Audi is set to introduce three all-new electric vehicles by 2020, and the company’s chairman, Rupert Stadler, reckons the market is ready for it.
Audi’s first pure EV will be a “pure electric SUV with a luxury character”, Stadler said when speaking to Australian media at the 2017 Geneva motor show – but he confirmed that it won’t be the most expensive SUV in the company’s line-up.
When asked if the new model would sit above the all-new Q8 flagship, Stadler indicated that wouldn’t be the case.
“No. I don’t think so,” he said. “So somehow we stay with both feet on the ground.
“We should talk about positioning and pricing next year,” he said. “But first of all, I can say that I am quite happy that this car will be on the marketplace next year.
“The performance is pretty good. Of course we still have a lot of work to do. The car will be produced in Brussels, so there is one special factory for this high-tech car. And we take time,” he said.
Stadler admitted that the company isn’t yet certain what the electric SUV will be called.
“We’re still working on the right nomenclature,” he said. “But being honest, I would like to feel free in terms of positioning that car. And because it is like the word ‘quattro’ 25 years ago or 30 years ago,” he said, indicating that the company has a way to create a sub-brand, much like VW is doing with its I.D. models and Mercedes-Benz is with its EQ range. Likewise, BMW i.
“It is something very special. It is our first pure battery-electric vehicle with a range of 500 kilometres,” he said. “This needs to be positioned adequately, not pressing a car only within a certain range and with some figures in there.
“It should be a special place because it is now the first one. Of course maybe the next generations, it will properly fit into our standard nomenclature because we see much better electric vehicles in the future,” he said.
And far from being a niche model, it seems clear that Stadler, Audi and the VW Group intends to be aggressive in targeting volume with the new-generation of electric cars.
“I think we should not anymore discuss niche models … on the one hand it is clear: we need battery-electric vehicles also to comply with the CO2 emission regulations within Europe. There is something similar in US and there is also very tough regulations coming out now in China,” he said. “Anyhow, we will not only be a niche – it cannot be a niche.”
But, in markets that are now selling EVs in decent numbers, there are strong incentives to get buyers to take a punt on the plug. Stadler was asked if incentives will be important to achieve his intended volume, and he rebutted the idea.
“First of all, it’s not based on incentives. The decision-making was based on technology, on getting into the lead, because it’s not only one car – there will be more in terms of battery-electric vehicles,” he said. “So it is about the positioning of the brand Audi. And, of course, we have to move on with innovations.”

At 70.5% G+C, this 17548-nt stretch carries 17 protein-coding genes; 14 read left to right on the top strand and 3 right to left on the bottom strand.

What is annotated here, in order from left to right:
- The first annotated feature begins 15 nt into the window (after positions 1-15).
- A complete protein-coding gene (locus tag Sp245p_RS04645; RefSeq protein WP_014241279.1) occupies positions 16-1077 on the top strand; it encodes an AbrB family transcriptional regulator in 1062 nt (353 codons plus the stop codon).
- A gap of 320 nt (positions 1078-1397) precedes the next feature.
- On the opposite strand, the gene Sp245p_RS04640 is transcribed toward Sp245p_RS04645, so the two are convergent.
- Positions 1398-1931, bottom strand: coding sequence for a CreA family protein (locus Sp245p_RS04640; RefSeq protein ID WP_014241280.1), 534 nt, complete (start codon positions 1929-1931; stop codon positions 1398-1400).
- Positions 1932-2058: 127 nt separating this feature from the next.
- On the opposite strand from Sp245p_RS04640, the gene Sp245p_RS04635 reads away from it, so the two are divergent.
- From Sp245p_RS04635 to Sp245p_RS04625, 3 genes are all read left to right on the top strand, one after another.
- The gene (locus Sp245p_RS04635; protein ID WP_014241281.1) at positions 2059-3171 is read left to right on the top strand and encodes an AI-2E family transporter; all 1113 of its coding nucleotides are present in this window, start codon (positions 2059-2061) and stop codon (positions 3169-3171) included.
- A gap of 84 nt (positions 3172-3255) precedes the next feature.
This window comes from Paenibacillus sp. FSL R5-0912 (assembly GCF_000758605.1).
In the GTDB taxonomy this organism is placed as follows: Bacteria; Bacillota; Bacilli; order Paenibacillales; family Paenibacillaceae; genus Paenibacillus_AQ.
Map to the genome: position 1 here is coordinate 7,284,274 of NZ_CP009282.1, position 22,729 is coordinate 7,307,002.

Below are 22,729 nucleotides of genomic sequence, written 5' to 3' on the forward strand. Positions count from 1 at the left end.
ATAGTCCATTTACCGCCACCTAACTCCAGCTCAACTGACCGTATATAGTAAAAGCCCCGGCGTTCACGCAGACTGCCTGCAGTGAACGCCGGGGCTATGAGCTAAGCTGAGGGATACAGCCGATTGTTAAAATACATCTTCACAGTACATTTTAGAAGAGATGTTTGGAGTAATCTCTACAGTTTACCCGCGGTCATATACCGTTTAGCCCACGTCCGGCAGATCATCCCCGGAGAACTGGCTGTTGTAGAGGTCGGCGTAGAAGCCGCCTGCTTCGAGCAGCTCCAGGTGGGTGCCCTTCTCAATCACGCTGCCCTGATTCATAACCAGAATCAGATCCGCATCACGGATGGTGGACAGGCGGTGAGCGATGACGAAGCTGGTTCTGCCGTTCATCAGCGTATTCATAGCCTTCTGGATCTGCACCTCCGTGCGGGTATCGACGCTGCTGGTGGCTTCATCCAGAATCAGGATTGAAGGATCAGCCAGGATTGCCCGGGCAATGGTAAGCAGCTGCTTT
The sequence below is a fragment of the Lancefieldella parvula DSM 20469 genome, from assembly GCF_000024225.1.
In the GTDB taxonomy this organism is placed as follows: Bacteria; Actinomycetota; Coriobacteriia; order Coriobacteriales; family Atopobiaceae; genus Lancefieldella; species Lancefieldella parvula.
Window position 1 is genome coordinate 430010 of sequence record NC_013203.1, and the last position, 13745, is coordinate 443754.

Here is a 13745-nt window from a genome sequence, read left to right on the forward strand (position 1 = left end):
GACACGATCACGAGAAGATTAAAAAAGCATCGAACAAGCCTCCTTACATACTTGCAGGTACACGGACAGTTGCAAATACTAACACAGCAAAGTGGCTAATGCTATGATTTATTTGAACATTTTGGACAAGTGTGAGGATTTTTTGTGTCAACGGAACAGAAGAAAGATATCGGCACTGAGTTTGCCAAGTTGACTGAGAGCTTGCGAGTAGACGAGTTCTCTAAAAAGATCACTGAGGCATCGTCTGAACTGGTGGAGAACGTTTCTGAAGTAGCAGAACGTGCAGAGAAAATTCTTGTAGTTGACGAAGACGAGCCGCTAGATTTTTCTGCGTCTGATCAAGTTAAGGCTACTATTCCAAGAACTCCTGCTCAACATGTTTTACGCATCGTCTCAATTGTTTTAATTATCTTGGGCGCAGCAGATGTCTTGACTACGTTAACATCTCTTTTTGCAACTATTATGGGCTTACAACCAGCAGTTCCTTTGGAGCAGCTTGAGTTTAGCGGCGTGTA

The new EV will be based on an Audi-specific battery platform that won’t be shared with Audi or Volkswagen, and Stadler said the first two EVs the brand will build will come from this platform.
“First of all, it’s an independent platform because we decided on that one three years ago to move forward. Of course, when it comes to steering and other things, there is a connectivity with MLB,” he said of the company’s larger car underpinnings. “But in general, it is a new platform or a new generation of technology. Let’s put it that way.
“In terms of battery or cell chemistry, we have worked very closely together with Porsche because we know our suppliers,” he said. “We know what we demanded, and this is the big construction, the big block of cost which I have to manage.”
A way of managing that cost is to build a second model. And that’s exactly what’ll happen.
“There will be a second derivative based on that platform structure, which is also pretty nice and sporty,” he said.
When asked if that will also be an SUV, Stadler hinted that a concept model, of whatever vehicle type it may be, will be seen this year.
“We will surprise you hopefully during 2017,” he said.
But Audi won’t only offer large EV models, despite the fact they offer better capability to deal with the weight of battery technology. A third, smaller model is a certainty.
“And then, of course, our mission is in the compact segment to have a battery-electric vehicle. Maybe this one does not need 500km range. Maybe we can work with 400, 450. Maybe there are different packages that we can offer in terms of range, and here we are working very close together with Volkswagen guys on the MEV platform.
“But we will have different shape, a totally different character,” he said.